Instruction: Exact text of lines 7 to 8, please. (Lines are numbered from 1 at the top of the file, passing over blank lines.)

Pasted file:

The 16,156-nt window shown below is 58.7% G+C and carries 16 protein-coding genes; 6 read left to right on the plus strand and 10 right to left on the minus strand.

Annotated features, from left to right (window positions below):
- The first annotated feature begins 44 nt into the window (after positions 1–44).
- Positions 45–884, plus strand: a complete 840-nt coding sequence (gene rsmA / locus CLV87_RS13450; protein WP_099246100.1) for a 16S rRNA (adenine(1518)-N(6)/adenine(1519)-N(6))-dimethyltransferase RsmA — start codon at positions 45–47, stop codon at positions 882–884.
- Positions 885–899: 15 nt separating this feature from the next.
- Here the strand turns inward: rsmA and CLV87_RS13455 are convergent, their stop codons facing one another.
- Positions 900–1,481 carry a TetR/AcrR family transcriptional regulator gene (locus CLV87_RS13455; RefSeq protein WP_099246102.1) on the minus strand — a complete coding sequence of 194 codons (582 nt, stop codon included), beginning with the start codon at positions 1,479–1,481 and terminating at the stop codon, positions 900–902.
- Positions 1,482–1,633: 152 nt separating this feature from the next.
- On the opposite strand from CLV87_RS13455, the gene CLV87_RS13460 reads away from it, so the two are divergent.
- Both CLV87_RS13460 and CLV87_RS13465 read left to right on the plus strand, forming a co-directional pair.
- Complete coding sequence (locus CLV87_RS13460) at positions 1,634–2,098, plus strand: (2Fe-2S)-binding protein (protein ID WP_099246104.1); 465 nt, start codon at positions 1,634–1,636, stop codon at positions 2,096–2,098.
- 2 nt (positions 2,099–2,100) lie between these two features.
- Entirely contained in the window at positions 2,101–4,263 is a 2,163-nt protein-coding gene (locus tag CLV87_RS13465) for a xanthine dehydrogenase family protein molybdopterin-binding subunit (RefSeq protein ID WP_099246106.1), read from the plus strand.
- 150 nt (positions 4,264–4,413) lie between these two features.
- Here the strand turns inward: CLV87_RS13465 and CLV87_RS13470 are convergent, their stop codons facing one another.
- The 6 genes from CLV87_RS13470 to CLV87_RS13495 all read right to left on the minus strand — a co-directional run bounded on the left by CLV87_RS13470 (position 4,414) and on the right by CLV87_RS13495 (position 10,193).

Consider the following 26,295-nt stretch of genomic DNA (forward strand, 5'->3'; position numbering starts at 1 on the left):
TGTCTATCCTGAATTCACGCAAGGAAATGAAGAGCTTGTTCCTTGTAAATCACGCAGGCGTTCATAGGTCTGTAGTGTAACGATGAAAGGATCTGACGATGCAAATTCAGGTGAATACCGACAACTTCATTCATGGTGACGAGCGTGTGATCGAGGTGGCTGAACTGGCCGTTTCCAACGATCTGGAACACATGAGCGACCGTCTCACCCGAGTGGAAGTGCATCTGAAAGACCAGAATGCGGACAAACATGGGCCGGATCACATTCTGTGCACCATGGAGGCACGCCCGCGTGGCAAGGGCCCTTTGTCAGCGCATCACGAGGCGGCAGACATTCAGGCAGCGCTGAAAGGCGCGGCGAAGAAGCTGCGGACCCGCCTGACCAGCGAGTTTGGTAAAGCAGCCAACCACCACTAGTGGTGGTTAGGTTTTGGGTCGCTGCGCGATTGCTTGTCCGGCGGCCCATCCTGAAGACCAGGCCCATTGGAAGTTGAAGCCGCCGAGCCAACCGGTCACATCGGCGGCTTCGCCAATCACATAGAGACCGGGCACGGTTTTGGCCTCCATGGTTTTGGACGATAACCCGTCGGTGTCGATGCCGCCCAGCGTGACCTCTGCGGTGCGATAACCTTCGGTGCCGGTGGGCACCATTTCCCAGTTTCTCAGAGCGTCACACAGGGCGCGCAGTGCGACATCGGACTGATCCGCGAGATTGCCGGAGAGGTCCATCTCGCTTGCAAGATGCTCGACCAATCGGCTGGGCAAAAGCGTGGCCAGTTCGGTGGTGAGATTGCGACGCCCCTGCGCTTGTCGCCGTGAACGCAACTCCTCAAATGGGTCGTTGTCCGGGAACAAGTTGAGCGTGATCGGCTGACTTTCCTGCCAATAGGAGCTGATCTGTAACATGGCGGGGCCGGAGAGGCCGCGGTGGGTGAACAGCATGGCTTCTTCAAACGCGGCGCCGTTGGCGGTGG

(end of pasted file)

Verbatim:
- Positions 900–1,481 carry a TetR/AcrR family transcriptional regulator gene (locus CLV87_RS13455; RefSeq protein WP_099246102.1) on the minus strand — a complete coding sequence of 194 codons (582 nt, stop codon included), beginning with the start codon at positions 1,479–1,481 and terminating at the stop codon, positions 900–902.
- Positions 1,482–1,633: 152 nt separating this feature from the next.